February 3, 2009
DR. EZEGOZIE EZE, PLAINTIFF-APPELLANT,
ROWAN UNIVERSITY, DEAN EDWARD SCHOEN, DEFENDANTS-RESPONDENTS.
On appeal from Superior Court of New Jersey, Law Division, Camden County, Docket No. L-5105-06.
NOT FOR PUBLICATION WITHOUT THE APPROVAL OF THE APPELLATE DIVISION
Submitted December 3, 2008
Before Judges Rodríguez and Waugh.
Plaintiff Dr. Ezegozie Eze, who was denied tenure as an assistant professor in the Business School at Rowan University, appeals the dismissal with prejudice of his complaint against defendants Rowan University (University), a "public entity" within the meaning of N.J.S.A. 59:1-3 and the "State" within the meaning of N.J.S.A. 59:13-2, and the Dean of its Business School, Dr. Edward Schoen. The complaint alleged breach of express contract; breach of implied contract and the implied covenant of good faith and fair dealing; and several theories of recovery sounding in tort. The complaint was dismissed for failure to comply with the notice provisions of the New Jersey Contractual Liability Act, N.J.S.A. 59:13-1 to -10, and the New Jersey Tort Claims Act, N.J.S.A. 59:1-1 to :12-3. On this appeal, Eze appeals only the dismissal of his claims sounding in contract, arguing that he substantially complied with the notice requirements of N.J.S.A. 59:13-5. We agree and reverse.
We glean the following facts from the record. Eze was hired by the University in September 1999 as an assistant professor in the Business School's Department of Management and Information Systems (Department). It was a temporary, non-tenure track position for academic year 1999-2000. He was then rehired as an assistant professor, again in a non-tenure track position, for the academic years 2000-2001 and 2001-2002.
During the academic year 2001-2002, Eze applied for and was appointed as an assistant professor in a tenure track position for the 2002-2003 academic year. Pursuant to N.J.S.A. 18A:60- 8(b), even though Eze's first three academic years at Rowan had been in non-tenure track positions, his prior service as a full-time faculty member counted toward tenure. See Dugan v. Stockton State Coll., 245 N.J. Super. 567, 573 (App. Div. 1991).
On June 5, 2003, Schoen recommended Eze for reappointment, which would give him a tenured position. At the same time, Schoen pointed out to Eze what he perceived to be certain problems with his performance. In September 2003, Schoen urged Eze to postpone filing his tenure application from fall 2003 to spring 2004 to provide him the opportunity to raise his student evaluation scores. Eze was also advised to consider taking a year off to "reset" the tenure clock. In March 2004, Schoen wrote to Eze confirming certain guarantees with respect to his position if he took the year off, but explaining that the decision to do so was solely up to him. Eze chose not to take a break in service and applied for reappointment with tenure.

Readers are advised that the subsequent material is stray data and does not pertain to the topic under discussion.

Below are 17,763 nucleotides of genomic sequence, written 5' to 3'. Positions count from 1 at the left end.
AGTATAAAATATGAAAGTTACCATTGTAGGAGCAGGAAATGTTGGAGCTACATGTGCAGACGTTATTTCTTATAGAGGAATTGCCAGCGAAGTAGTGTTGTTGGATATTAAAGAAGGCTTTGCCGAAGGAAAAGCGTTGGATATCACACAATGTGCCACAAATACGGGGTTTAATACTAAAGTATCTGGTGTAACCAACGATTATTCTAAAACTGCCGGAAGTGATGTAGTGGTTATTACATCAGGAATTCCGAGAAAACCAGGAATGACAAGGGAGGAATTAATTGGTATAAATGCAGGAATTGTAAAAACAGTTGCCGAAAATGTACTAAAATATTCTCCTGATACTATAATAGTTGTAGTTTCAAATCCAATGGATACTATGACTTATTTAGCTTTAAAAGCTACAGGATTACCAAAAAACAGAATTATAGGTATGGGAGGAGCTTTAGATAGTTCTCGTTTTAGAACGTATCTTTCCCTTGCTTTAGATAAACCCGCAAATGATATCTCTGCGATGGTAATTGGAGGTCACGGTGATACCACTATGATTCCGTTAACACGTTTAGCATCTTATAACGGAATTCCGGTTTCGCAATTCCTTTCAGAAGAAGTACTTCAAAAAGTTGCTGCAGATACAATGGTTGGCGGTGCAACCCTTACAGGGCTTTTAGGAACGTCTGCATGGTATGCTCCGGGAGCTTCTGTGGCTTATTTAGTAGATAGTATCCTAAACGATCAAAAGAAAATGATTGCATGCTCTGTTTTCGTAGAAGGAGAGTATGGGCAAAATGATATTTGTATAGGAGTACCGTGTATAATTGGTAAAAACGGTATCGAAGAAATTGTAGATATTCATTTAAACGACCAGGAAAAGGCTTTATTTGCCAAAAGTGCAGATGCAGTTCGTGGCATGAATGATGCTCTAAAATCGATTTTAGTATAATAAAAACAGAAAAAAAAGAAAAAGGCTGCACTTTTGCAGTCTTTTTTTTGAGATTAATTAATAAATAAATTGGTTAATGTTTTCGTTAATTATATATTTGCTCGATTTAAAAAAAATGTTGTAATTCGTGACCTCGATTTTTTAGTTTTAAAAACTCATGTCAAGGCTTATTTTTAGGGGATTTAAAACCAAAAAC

On April 15, 2004, the Department's Recontracting and Tenure Committee (Department Committee) issued its recommendation that Eze be recontracted at the rank of assistant professor with tenure. Of the six members of the Department Committee, three voted to recontract, two abstained from voting, and one voted not to recontract. The members of the Department Committee issued reports explaining their various positions and the reasons for them.
Eze's application for tenure and the Department Committee's recommendation were forwarded to the University Senate Tenure and Recontracting Committee (University Senate Committee), which recommended that Eze not be recontracted. The vote was one vote for recontracting, nine against, and one abstention. There were majority and minority reports explaining the positions of each grouping.
The report of the University Senate Committee and related documents were forwarded to the University's President, Dr. Donald Farish, and the University's Provost, Dr. Helen Giles-Gee. In May 2004, Giles-Gee wrote a letter to Farish, stating that she would not recommend Eze for tenure.
On June 10, 2004, Eze met with Farish to discuss his tenure application and his concerns about the process. Eze gave Farish a twelve page document, dated June 7, 2004, setting forth his position. By letter dated June 24, 2004, Farish advised Eze that he had reviewed his file in depth, considered the points made by Eze in his submission, and concluded that he did not find any unfairness in the procedures nor errors in judgment with respect to the negative recommendations concerning Eze's tenure application. He stated that he agreed with those who had evaluated Eze's file and that he did not recommend tenure because the data provided to him failed to support a positive determination.*fn1
On August 12, 2004, Eze's union, the American Federation of Teachers (AFT), filed a grievance on Eze's behalf, alleging that there had been union contract violations in connection with Eze's candidacy for tenure. On September 4, 2004, Farish wrote to the AFT denying the grievance and rejecting the alternative remedy sought, which was a break in service and an opportunity to reapply for tenure. The union grievance was not pursued further.